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A couple of years ago, I wrote how every culture needs someone they can look down on.
The English look down on the Welsh.
The Americans look down on the Mexicans.
The Aussies look down on the Kiwis.
The French look down on everyone.
Obviously there’s no justification for these views, it’s all based on childish stereotypes, designed to create a sense of [misguided] superiority to hide the fact they’re no where near as good as they want to be or expected to be.
Of course this attitude is not unique to cultures, we see it everywhere and just recently, I saw another pathetic example of it … The 10 Worst People In Digital Media.
Basically it’s a massive diatribe against the ‘old’.
Those individuals who are out-of-date & out-of-touch simply because they need more than 23 candles on their next birthday cake.
Where achievement and attitude counts for absolutely nothing, because the general consensus is that if you can remember the World before the internet, you should go the way of the dinosaur.
Oh but hang on, it’s not all ageist, there’s a bit of cultural & discipline cliche in there too.
What’s this? An ode against the British Planner … especially those who ‘blog too much’.
“The Brits invented planning, so every planning department in New York (and beyond) needs at least one, it seems. The reason for this is simple: To Americans, they sound smart, even if they’re spouting absolute bullshit. The British planner is typically someone who did a bit of graduate studies and fancies himself a quasi-academic at heart. His presentations – sorry, decks – are filled with random examples of “the sharing economy.” And Marshall McLuhan references.”
OK, so I blog waaaaaaay too much, but I didn’t go to uni, I am not sure who Marshall McLuhan is and even Americans think I am a sad bastard … so does this mean I can’t really class myself as a planner?
Has Dan & co been wrongly paying me for the past 3 years?
OK, we know they have, but I mean in terms of calling me a planner when I’m not.
Alright … alright … I’m getting on my high horse here aren’t I.
Look, I appreciate some of their ‘top 10’ might be tongue-in-cheek [or at least I hope it is], I accept there are some older guys who are blinkered to the realities of the modern World [just like there’s new guys who are ignorant to the realities of most people’s lives] … and I know for a fact that there are some ‘types’ of professional that can annoy the fuck out of anyone [from social media ‘gurus’ to planning ego twats] but for an industry that is fighting for its life, these childish cliches are simply highlighting to the business world:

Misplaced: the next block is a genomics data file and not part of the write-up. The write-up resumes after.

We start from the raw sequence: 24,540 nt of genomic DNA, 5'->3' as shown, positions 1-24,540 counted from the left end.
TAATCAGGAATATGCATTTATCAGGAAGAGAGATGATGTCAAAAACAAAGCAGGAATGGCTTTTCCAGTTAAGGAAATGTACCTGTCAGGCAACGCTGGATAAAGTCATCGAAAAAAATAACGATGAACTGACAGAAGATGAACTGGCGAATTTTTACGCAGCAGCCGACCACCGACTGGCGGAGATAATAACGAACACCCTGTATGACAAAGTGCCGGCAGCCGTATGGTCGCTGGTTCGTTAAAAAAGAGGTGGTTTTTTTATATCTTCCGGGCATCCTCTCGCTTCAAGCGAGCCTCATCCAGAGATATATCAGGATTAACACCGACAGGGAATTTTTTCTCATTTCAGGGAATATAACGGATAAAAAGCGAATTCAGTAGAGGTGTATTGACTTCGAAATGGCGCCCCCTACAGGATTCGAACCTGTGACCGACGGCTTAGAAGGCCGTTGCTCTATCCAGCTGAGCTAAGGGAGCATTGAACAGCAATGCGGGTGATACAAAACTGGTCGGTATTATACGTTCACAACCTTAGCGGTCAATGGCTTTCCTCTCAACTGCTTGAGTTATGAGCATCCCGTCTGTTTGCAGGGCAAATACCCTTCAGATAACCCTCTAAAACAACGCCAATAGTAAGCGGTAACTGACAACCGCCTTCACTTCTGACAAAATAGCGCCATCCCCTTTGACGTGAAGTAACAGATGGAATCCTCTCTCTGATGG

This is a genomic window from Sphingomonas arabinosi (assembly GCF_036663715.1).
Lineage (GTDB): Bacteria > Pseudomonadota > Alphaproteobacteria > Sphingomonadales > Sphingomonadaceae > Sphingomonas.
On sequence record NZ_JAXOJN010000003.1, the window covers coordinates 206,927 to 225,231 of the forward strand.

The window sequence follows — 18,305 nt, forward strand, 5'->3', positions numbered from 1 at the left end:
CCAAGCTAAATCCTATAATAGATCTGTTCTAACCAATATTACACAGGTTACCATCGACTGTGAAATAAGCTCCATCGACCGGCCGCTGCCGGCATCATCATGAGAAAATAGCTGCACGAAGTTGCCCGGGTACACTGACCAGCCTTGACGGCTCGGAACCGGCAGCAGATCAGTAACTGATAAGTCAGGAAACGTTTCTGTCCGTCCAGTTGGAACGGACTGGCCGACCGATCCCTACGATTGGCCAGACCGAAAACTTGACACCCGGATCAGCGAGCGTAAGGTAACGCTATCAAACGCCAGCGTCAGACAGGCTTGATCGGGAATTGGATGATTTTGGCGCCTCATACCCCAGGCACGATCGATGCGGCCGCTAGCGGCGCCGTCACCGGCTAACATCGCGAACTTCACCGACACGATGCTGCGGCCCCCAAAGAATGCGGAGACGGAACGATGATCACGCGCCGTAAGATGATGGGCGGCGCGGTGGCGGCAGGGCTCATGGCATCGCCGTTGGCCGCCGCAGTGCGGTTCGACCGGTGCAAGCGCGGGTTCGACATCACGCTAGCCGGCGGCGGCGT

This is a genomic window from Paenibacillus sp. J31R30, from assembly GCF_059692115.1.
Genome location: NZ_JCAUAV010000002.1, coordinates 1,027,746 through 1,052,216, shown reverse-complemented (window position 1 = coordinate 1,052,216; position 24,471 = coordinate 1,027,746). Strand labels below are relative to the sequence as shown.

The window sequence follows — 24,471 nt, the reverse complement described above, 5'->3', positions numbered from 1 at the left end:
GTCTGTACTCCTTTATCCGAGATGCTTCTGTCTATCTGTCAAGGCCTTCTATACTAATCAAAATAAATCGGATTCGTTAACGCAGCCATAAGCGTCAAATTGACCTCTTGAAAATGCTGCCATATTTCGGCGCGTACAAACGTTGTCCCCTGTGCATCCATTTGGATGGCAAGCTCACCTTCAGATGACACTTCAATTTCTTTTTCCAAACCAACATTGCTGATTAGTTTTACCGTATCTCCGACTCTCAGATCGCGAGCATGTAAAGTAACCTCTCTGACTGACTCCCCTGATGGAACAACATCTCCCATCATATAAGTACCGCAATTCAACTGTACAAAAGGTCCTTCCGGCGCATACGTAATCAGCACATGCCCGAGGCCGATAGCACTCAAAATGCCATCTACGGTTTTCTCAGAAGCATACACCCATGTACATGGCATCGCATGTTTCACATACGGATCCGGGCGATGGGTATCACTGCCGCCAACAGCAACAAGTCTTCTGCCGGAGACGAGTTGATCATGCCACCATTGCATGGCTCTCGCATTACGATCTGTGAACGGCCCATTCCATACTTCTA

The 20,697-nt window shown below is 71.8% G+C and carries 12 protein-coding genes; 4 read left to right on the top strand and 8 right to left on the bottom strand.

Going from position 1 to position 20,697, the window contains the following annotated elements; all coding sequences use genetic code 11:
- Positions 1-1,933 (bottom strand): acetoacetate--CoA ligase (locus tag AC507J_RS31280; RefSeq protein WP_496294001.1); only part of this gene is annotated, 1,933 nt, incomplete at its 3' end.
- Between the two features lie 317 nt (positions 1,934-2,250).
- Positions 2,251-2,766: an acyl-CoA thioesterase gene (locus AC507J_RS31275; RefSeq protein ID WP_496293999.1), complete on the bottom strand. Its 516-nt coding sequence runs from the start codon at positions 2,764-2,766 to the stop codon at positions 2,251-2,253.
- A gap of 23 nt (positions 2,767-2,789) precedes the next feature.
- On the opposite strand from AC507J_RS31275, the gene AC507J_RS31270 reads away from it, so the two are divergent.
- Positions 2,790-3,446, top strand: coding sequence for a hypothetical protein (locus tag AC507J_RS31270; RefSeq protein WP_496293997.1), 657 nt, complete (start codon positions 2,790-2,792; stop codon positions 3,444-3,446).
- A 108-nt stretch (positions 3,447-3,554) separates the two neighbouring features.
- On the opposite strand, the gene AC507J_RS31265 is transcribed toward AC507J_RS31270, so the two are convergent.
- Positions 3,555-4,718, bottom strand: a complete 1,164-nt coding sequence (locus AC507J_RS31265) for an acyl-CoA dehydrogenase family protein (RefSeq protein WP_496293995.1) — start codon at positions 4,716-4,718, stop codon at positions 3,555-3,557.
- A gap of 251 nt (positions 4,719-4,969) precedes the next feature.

1. We cannot play nicely with each other.
2. We don’t understand what each discipline can bring to the table.
3. We will kill eachother for the slightest bit of praise or fee.
It’s bad enough when the industry tries to pick fights with sister industries – like creative agencies and media agencies – but when you start picking fault with members within your own collective, we’re utterly fucked.
Creatives think planners are a waste-of-space.
Planners think creatives are spoilt and ignorant.
Tech guys think agency creatives aren’t creative.
Suits think everyone but them is spoilt.
Finance thinks no one cares about making money.
Etc Etc Etc.
Now of course there are bad people out there. People who should not be in their job. People who bring the whole industry into disrepute.
And they should be sacked.
But in my experience, they’re more the [bad] exception rather than the rule, so maybe it’s time the industry stops trying to stab itself in the back and learn how to work – let alone play – nicely with each other and see what real collaboration can do.
That said, this will only truly happen when agencies, clients and the industry as a whole start encouraging it rather than using it as a means to satisfy their own personal agendas, things would be easier.
Having ‘effectiveness awards’ that basically ignore the importance and role of creativity – be it thinking or application – is ridiculous. Almost as ridiculous as celebrating creativity that has almost zero commercial value to anyone – other than maybe the agency. Which is not helped by having clients talk about partnership but then demand their agencies to do more and more of what they dictate, for less and less recompense.
There’s so many elements we need to fix, but the easiest way to start is to get up off your seat, walk over to a colleague in another department – or another discipline – and say:
“Hello, my name is _______, can I ask for your help in something I’m working on?”
What happens next is up to all of us.
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